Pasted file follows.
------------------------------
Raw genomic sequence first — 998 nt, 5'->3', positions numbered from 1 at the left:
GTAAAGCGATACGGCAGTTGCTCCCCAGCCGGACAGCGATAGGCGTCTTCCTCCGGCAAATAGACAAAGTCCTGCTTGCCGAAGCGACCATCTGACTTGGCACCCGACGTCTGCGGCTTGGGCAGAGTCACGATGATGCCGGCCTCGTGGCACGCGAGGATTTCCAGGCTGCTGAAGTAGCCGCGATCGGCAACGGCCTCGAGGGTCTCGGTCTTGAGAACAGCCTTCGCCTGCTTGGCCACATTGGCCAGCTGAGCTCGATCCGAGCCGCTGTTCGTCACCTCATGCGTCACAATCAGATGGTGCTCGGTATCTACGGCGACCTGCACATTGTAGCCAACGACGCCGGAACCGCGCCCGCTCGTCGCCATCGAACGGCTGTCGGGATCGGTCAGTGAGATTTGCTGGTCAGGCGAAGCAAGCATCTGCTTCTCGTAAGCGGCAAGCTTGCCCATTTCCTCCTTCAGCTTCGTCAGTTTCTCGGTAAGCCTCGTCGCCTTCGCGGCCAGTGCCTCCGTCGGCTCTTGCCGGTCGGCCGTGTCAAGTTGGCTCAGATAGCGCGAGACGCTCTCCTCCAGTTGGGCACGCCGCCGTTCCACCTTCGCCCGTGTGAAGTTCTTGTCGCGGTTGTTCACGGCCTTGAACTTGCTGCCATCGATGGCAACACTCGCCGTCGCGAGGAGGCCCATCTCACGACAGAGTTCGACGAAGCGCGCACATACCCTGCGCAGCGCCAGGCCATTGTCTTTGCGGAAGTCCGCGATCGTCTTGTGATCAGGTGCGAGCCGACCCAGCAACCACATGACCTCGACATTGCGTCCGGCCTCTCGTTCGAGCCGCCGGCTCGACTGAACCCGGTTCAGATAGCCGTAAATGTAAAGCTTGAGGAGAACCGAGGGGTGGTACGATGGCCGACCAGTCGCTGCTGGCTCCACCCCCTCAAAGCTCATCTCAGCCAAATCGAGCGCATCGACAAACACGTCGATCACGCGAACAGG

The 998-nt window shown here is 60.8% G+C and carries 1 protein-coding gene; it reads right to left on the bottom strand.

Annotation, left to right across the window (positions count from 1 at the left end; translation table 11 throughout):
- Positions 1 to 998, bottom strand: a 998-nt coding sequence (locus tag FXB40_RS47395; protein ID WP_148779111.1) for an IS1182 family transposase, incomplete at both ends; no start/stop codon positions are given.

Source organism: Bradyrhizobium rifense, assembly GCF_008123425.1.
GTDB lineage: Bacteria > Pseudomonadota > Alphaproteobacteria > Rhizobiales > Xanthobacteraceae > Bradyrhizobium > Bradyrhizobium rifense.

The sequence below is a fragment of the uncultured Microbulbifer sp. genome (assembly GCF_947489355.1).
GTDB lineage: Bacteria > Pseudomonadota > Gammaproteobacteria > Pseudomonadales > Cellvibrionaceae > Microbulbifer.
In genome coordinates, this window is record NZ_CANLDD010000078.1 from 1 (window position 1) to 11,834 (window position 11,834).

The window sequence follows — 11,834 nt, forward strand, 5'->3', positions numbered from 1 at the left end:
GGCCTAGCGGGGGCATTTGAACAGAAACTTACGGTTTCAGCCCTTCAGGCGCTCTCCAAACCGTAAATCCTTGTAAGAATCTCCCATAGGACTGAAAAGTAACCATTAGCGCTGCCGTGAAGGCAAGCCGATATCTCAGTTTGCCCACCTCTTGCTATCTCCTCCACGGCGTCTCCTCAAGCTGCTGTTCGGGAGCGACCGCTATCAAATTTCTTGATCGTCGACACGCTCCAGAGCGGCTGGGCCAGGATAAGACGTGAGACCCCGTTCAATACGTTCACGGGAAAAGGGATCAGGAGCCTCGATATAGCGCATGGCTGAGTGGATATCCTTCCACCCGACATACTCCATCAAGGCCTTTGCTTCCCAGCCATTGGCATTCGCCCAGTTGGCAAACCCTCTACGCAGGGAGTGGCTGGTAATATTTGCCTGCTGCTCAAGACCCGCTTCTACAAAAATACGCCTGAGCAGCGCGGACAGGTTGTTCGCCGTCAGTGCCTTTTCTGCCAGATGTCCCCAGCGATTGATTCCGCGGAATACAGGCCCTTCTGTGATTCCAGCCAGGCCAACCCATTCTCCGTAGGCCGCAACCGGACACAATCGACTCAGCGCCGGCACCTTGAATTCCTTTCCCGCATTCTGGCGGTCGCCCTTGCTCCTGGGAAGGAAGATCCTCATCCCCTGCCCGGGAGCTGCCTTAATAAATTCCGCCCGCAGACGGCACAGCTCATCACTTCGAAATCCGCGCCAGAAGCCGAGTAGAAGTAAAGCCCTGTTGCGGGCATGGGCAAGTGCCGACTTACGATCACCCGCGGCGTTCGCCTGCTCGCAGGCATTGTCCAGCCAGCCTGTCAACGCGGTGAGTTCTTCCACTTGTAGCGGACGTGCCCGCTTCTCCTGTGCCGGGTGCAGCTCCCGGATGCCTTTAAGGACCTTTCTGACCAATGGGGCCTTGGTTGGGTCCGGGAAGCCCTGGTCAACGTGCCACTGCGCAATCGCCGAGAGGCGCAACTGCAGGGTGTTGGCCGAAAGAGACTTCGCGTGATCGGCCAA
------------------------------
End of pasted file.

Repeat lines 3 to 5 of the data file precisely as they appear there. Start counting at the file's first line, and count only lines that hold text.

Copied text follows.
The 998-nt window shown here is 60.8% G+C and carries 1 protein-coding gene; it reads right to left on the bottom strand.

Annotation, left to right across the window (positions count from 1 at the left end; translation table 11 throughout):
- Positions 1 to 998, bottom strand: a 998-nt coding sequence (locus tag FXB40_RS47395; protein ID WP_148779111.1) for an IS1182 family transposase, incomplete at both ends; no start/stop codon positions are given.